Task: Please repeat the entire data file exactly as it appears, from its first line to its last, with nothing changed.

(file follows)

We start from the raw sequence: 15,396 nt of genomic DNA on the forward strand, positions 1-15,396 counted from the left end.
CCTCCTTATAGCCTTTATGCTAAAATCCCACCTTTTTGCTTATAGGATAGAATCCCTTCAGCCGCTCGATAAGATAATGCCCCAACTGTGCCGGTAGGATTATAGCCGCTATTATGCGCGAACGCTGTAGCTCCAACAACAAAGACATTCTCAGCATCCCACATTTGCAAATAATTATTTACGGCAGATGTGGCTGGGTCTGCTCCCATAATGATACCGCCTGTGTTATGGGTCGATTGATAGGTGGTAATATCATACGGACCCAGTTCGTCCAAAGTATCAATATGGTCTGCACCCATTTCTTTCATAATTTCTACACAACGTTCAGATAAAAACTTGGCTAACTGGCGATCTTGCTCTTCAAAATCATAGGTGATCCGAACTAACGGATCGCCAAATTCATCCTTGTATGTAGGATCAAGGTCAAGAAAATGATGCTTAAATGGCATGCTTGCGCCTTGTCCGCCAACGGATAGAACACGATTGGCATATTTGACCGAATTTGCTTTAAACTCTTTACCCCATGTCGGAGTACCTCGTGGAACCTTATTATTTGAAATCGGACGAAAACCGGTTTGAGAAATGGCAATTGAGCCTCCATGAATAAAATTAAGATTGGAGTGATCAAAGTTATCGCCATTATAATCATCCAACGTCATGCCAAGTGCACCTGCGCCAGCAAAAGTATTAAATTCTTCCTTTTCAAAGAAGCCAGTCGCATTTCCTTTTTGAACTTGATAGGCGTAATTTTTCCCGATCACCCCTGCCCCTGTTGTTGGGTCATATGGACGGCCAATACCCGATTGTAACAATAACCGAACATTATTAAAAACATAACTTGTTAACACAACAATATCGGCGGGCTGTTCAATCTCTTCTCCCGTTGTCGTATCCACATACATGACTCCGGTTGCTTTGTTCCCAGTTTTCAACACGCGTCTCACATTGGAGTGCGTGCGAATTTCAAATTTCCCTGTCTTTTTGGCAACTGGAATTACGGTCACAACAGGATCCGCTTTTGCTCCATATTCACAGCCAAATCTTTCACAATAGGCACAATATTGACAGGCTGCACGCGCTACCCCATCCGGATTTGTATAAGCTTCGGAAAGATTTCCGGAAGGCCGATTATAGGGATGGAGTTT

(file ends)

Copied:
We start from the raw sequence: 15,396 nt of genomic DNA on the forward strand, positions 1-15,396 counted from the left end.
CCTCCTTATAGCCTTTATGCTAAAATCCCACCTTTTTGCTTATAGGATAGAATCCCTTCAGCCGCTCGATAAGATAATGCCCCAACTGTGCCGGTAGGATTATAGCCGCTATTATGCGCGAACGCTGTAGCTCCAACAACAAAGACATTCTCAGCATCCCACATTTGCAAATAATTATTTACGGCAGATGTGGCTGGGTCTGCTCCCATAATGATACCGCCTGTGTTATGGGTCGATTGATAGGTGGTAATATCATACGGACCCAGTTCGTCCAAAGTATCAATATGGTCTGCACCCATTTCTTTCATAATTTCTACACAACGTTCAGATAAAAACTTGGCTAACTGGCGATCTTGCTCTTCAAAATCATAGGTGATCCGAACTAACGGATCGCCAAATTCATCCTTGTATGTAGGATCAAGGTCAAGAAAATGATGCTTAAATGGCATGCTTGCGCCTTGTCCGCCAACGGATAGAACACGATTGGCATATTTGACCGAATTTGCTTTAAACTCTTTACCCCATGTCGGAGTACCTCGTGGAACCTTATTATTTGAAATCGGACGAAAACCGGTTTGAGAAATGGCAATTGAGCCTCCATGAATAAAATTAAGATTGGAGTGATCAAAGTTATCGCCATTATAATCATCCAACGTCATGCCAAGTGCACCTGCGCCAGCAAAAGTATTAAATTCTTCCTTTTCAAAGAAGCCAGTCGCATTTCCTTTTTGAACTTGATAGGCGTAATTTTTCCCGATCACCCCTGCCCCTGTTGTTGGGTCATATGGACGGCCAATACCCGATTGTAACAATAACCGAACATTATTAAAAACATAACTTGTTAACACAACAATATCGGCGGGCTGTTCAATCTCTTCTCCCGTTGTCGTATCCACATACATGACTCCGGTTGCTTTGTTCCCAGTTTTCAACACGCGTCTCACATTGGAGTGCGTGCGAATTTCAAATTTCCCTGTCTTTTTGGCAACTGGAATTACGGTCACAACAGGATCCGCTTTTGCTCCATATTCACAGCCAAATCTTTCACAATAGGCACAATATTGACAGGCTGCACGCGCTACCCCATCCGGATTTGTATAAGCTTCGGAAAGATTTCCGGAAGGCCGATTATAGGGATGGAGTTT